Problem reheating BB ribs

12
10
Joined Jul 12, 2013
Hello,

I am a first time executive chef and I took over the operation about 4 months ago. The owners have baby back ribs on the menu and I am trying to figure out the best way to reheat them without using the microwave. They have always boiled them in a wok before i got here. But i feel like it makes them tough. To cook them dry rub and smoke for 8-10 hours at 200 degrees. if anyone has a suggestion I would love to hear it. 

Thanks
 

pete

Moderator
Staff member
4,509
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Joined Oct 7, 2001
The best way is to not reheat them.  All BBQ is much, much better the day it is made and kept warm throughout service so my first advice would be to just cook what you need for that day's service and when you run out you run out.  I know that that isn't popular with many owners, but if you really want quality then that is what you should do.

If you have to reheat ribs then I have found gentle steam the best way.  A gas or electrict steamer is too powerful, but a homemade steamer, on top of the stove with just gentle steam keeps the ribs from drying out.  Once warmed 3/4's of the way through like that, then finish on a hot grill.
 
639
27
Joined Sep 18, 2010
We used to reheat whole ribs tightly wrapped in foil in a hot oven and then finished on a hot grill .
 
27
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Joined Jul 3, 2014
I agree that day of cooking is best, but reheating wrapped in foil in a low temp oven is probably the best alternative.
 
12
10
Joined Jul 12, 2013
 
The best way is to not reheat them.  All BBQ is much, much better the day it is made and kept warm throughout service so my first advice would be to just cook what you need for that day's service and when you run out you run out.  I know that that isn't popular with many owners, but if you really want quality then that is what you should do.

If you have to reheat ribs then I have found gentle steam the best way.  A gas or electrict steamer is too powerful, but a homemade steamer, on top of the stove with just gentle steam keeps the ribs from drying out.  Once warmed 3/4's of the way through like that, then finish on a hot grill.
Of course just making enough for one day is the best, but when we can go a day or two without selling any it is a lot harder to do. But I do like the gentle steam idea.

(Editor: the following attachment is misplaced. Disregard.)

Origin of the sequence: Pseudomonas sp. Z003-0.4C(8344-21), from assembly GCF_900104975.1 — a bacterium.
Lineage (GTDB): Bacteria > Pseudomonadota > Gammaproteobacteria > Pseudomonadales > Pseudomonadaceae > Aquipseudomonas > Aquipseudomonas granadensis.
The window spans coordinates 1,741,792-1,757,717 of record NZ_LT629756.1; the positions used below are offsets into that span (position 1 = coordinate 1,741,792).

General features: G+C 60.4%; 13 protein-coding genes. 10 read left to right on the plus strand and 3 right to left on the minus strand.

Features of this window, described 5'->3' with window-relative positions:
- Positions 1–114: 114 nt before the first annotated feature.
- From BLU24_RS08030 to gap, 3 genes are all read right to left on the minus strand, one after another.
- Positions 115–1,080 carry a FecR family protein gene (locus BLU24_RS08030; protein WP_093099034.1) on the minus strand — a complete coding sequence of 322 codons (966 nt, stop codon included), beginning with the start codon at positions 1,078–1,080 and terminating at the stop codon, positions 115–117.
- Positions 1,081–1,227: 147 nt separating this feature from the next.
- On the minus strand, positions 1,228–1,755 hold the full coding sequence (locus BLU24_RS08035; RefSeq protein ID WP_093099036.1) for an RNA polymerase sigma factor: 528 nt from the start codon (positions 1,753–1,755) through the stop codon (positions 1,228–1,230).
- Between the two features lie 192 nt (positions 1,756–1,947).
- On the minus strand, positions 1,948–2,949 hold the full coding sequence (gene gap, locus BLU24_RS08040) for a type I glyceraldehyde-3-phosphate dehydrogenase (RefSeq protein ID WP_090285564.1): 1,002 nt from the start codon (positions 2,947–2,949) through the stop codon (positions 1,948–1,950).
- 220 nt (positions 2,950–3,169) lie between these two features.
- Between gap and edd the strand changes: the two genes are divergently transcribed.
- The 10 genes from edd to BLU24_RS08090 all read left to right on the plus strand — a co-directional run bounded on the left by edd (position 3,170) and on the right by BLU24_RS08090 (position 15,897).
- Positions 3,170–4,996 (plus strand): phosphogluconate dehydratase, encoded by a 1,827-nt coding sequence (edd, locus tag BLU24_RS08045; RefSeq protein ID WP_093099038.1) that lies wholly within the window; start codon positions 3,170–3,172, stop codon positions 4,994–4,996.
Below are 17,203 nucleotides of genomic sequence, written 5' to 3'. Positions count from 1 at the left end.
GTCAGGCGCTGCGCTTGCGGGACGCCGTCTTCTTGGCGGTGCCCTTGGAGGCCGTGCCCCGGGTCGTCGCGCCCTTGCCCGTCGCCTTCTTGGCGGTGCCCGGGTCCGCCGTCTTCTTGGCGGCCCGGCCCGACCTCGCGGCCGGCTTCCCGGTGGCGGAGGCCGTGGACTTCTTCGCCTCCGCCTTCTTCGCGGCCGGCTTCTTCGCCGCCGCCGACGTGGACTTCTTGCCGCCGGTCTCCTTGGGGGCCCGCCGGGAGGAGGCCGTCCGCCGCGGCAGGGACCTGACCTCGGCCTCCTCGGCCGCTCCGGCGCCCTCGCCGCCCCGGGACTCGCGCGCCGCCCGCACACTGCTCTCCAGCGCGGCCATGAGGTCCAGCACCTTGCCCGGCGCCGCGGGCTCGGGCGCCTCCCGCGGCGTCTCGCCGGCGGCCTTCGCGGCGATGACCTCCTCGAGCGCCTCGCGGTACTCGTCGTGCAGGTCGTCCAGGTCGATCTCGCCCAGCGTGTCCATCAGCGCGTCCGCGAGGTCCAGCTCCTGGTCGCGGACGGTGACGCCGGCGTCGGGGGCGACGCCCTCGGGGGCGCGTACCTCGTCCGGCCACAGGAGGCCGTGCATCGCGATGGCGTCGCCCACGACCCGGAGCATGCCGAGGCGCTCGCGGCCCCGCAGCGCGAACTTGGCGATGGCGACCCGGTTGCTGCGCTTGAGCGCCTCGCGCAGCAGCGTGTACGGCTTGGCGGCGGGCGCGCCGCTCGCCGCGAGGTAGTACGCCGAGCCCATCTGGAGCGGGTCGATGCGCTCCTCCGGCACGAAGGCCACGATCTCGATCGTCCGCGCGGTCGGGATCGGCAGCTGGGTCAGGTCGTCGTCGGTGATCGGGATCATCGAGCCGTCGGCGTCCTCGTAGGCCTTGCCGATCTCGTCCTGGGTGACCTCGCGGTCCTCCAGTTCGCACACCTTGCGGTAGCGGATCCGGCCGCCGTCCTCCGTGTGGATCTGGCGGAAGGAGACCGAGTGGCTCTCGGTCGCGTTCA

phatch

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Staff member
9,581
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Joined Mar 29, 2002
The surface bark will suffer with most methods. A low grill is my preferred method. Heat them slowly, renew the bark texture by driving out any accumulated surface liquid. 
 

pete

Moderator
Staff member
4,509
998
Joined Oct 7, 2001
 
The surface bark will suffer with most methods. A low grill is my preferred method. Heat them slowly, renew the bark texture by driving out any accumulated surface liquid. 
The problem with a slow grill in the restaurant business is that you often can't afford the real estate, on your grill, to designate to really slow and low.
 
1,764
257
Joined Dec 23, 2004
I agree that holding them warm from the smoker and finishing on the broiler is best.  Second best is probably a tie between foil wrapping and baking and taking the chill out with the microwave and then broiling.
 
984
212
Joined Jun 23, 2015
 
The best way is to not reheat them.  All BBQ is much, much better the day it is made and kept warm throughout service so my first advice would be to just cook what you need for that day's service and when you run out you run out.  I know that that isn't popular with many owners, but if you really want quality then that is what you should do.

If you have to reheat ribs then I have found gentle steam the best way.  A gas or electrict steamer is too powerful, but a homemade steamer, on top of the stove with just gentle steam keeps the ribs from drying out.  Once warmed 3/4's of the way through like that, then finish on a hot grill.
Pete is correct.  The reheat is why I generally don't order BBQ unless I see it come out of the smoker.  I used to hold BBQ in smoker at 150-175 for service.
 
1
10
Joined Oct 29, 2015
I've had success reheating a smoked wing by adding a glaze and going right into 450 convection oven on a sizzle plate and adding water to steam about 4 minutes in. I finish in the broiler to crisp the glaze. Re-heat ends up taking around 10 minutes. 
 
203
11
Joined Oct 12, 1999
I usually Thin Out some of my BBQ Sauce with a little water or meat jus and bring to a quick boil on stove and finish bringing to temp in a hot oven, then finish on the grill with the same mop/ jus with out burning a little char is good! 
 

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